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Old June 16th, 2007, 05:21 PM   #4301
MasonsInquiries
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Originally Posted by StevenW View Post
From www.arcwheeler.com The latest updated info:

http://www.arcwheeler.com/news/Balti...ournal0607.pdf

and...

10 Inner Harbor – Baltimore, MD \\\
1.8 Million SF, $500-million mixed-use
development on Baltimore's Inner Harbor

No new renderings, but it says, "1.8 Million sq. ft.! and $500 Million cost!"
this is really good news. sounds good. can't wait to see the actual building itself.
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Old June 16th, 2007, 06:59 PM   #4302
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Right on! Me too! I wonder if it will be totally different than the first rendering? 750 ft. isn't too shabby, either.
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Old June 16th, 2007, 07:22 PM   #4303
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Speaking of towers, there will not be one constructed in South Baltimore on the site of the city fire department repair facility on Key Highway. They are instead planning to hold onto the land and use it as green space. Would have been nice to throw a big tower up in that spot. Could have been a tall, slender one that wouldn't greatly affect views of the water.
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Old June 17th, 2007, 12:37 AM   #4304
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I think in this case it maybe better to have a park

Key Highway is becoming very built(Ritz, Pier Homes) up and the developer of Harborview announce plans this week to build 2 more 26 story towers in addition to the Pinnacle. All the water views are becoming blocked from the road.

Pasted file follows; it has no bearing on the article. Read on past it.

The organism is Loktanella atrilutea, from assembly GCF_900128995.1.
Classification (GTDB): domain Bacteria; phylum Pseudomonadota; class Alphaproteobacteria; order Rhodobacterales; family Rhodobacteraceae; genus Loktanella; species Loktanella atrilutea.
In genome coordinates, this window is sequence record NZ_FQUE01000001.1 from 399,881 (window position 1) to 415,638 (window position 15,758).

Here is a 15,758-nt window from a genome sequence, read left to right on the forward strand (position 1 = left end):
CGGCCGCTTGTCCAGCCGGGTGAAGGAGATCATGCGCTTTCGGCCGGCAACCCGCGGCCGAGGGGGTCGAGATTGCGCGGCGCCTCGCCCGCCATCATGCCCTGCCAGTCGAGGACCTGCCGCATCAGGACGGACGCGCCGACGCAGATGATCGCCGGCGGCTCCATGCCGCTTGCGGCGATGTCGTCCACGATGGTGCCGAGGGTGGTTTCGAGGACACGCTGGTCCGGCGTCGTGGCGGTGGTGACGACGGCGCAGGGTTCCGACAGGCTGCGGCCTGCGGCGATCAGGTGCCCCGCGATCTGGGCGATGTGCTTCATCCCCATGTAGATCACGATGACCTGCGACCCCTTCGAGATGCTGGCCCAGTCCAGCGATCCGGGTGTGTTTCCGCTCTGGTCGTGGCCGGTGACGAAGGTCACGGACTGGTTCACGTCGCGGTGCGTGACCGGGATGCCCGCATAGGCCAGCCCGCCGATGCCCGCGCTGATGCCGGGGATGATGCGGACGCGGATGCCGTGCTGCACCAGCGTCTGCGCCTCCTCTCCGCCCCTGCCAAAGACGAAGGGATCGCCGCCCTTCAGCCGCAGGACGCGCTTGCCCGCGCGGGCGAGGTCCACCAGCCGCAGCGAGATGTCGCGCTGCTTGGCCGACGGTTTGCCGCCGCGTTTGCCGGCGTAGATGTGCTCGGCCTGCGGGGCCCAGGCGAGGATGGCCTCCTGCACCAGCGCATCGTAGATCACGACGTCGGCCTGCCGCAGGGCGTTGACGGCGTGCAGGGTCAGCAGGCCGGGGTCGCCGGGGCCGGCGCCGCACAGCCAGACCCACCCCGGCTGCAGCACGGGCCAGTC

The fire station propertywill likely become a 1.5 acre much needed park. This property will be about the only open green space on Key Highway. The community could use a park.


I really think we are short on park space in the Harbor. We basically only have Rash Field.






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Originally Posted by sdeclue View Post
Speaking of towers, there will not be one constructed in South Baltimore on the site of the city fire department repair facility on Key Highway. They are instead planning to hold onto the land and use it as green space. Would have been nice to throw a big tower up in that spot. Could have been a tall, slender one that wouldn't greatly affect views of the water.
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Old June 17th, 2007, 02:07 AM   #4305
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I see your point, but I think these small little parks don't benefit anyone. I guess my question is, what will that area be used for that will benefit people? Everyone asks for a park and then it's never utilized. Federal Hill is an example of a tremendous park that gets a great amount of us and is a huge part of our city. I just don't see a small piece of green area on Key Highway being utilized.
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Old June 17th, 2007, 04:26 AM   #4306
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I see your point, but I think these small little parks don't benefit anyone. I guess my question is, what will that area be used for that will benefit people? Everyone asks for a park and then it's never utilized. Federal Hill is an example of a tremendous park that gets a great amount of us and is a huge part of our city. I just don't see a small piece of green area on Key Highway being utilized.
I just want to make sure that I am hearing you correctly. You would rather have another tower over a park even though there is news of The Pinnacle and two other towers possibly going up? I'm under the impression that you wouldn't care less if the harbor ends up looking cluttered. You just want tower after tower after tower after tower. And you say that parks doesn't do anything for a community? I bet the residents of Harborview would differ tremendously. What you are saying sounds very selfish.
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Old June 17th, 2007, 06:32 AM   #4307
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I doubt 1.8 million square feet will ever materialize. For reference, the Comcast Center in Philadelphia is on the range of 1.2m sf.

Someone mentioned crime up in Greektown and Westport. How much worse is it getting?